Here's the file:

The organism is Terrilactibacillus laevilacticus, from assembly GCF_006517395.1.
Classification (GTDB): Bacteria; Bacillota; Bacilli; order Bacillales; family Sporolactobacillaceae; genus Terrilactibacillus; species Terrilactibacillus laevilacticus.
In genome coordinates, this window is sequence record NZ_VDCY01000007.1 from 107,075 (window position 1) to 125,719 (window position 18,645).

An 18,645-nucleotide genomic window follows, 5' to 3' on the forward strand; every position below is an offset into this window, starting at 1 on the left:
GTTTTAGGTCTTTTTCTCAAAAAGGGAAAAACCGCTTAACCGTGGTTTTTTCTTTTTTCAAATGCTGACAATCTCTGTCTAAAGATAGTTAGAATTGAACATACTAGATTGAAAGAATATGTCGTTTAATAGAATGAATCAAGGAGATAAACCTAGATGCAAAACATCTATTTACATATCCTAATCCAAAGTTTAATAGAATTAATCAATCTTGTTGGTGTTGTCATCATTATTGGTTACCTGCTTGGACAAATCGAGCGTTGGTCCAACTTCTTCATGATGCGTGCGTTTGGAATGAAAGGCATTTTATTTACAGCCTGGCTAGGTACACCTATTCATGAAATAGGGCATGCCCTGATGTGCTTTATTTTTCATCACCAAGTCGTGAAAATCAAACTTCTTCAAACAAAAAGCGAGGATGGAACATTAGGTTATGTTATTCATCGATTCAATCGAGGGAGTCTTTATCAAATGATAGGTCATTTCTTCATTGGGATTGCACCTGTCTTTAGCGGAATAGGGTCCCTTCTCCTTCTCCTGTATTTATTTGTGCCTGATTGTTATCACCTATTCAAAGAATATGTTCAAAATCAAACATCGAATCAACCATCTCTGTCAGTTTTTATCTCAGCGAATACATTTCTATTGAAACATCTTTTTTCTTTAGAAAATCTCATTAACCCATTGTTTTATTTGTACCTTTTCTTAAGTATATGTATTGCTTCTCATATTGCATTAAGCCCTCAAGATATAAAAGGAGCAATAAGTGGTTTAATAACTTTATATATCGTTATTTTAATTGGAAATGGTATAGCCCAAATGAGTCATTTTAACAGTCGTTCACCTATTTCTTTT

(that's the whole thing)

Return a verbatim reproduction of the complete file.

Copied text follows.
The organism is Terrilactibacillus laevilacticus, from assembly GCF_006517395.1.
Classification (GTDB): Bacteria; Bacillota; Bacilli; order Bacillales; family Sporolactobacillaceae; genus Terrilactibacillus; species Terrilactibacillus laevilacticus.
In genome coordinates, this window is sequence record NZ_VDCY01000007.1 from 107,075 (window position 1) to 125,719 (window position 18,645).

An 18,645-nucleotide genomic window follows, 5' to 3' on the forward strand; every position below is an offset into this window, starting at 1 on the left:
GTTTTAGGTCTTTTTCTCAAAAAGGGAAAAACCGCTTAACCGTGGTTTTTTCTTTTTTCAAATGCTGACAATCTCTGTCTAAAGATAGTTAGAATTGAACATACTAGATTGAAAGAATATGTCGTTTAATAGAATGAATCAAGGAGATAAACCTAGATGCAAAACATCTATTTACATATCCTAATCCAAAGTTTAATAGAATTAATCAATCTTGTTGGTGTTGTCATCATTATTGGTTACCTGCTTGGACAAATCGAGCGTTGGTCCAACTTCTTCATGATGCGTGCGTTTGGAATGAAAGGCATTTTATTTACAGCCTGGCTAGGTACACCTATTCATGAAATAGGGCATGCCCTGATGTGCTTTATTTTTCATCACCAAGTCGTGAAAATCAAACTTCTTCAAACAAAAAGCGAGGATGGAACATTAGGTTATGTTATTCATCGATTCAATCGAGGGAGTCTTTATCAAATGATAGGTCATTTCTTCATTGGGATTGCACCTGTCTTTAGCGGAATAGGGTCCCTTCTCCTTCTCCTGTATTTATTTGTGCCTGATTGTTATCACCTATTCAAAGAATATGTTCAAAATCAAACATCGAATCAACCATCTCTGTCAGTTTTTATCTCAGCGAATACATTTCTATTGAAACATCTTTTTTCTTTAGAAAATCTCATTAACCCATTGTTTTATTTGTACCTTTTCTTAAGTATATGTATTGCTTCTCATATTGCATTAAGCCCTCAAGATATAAAAGGAGCAATAAGTGGTTTAATAACTTTATATATCGTTATTTTAATTGGAAATGGTATAGCCCAAATGAGTCATTTTAACAGTCGTTCACCTATTTCTTTT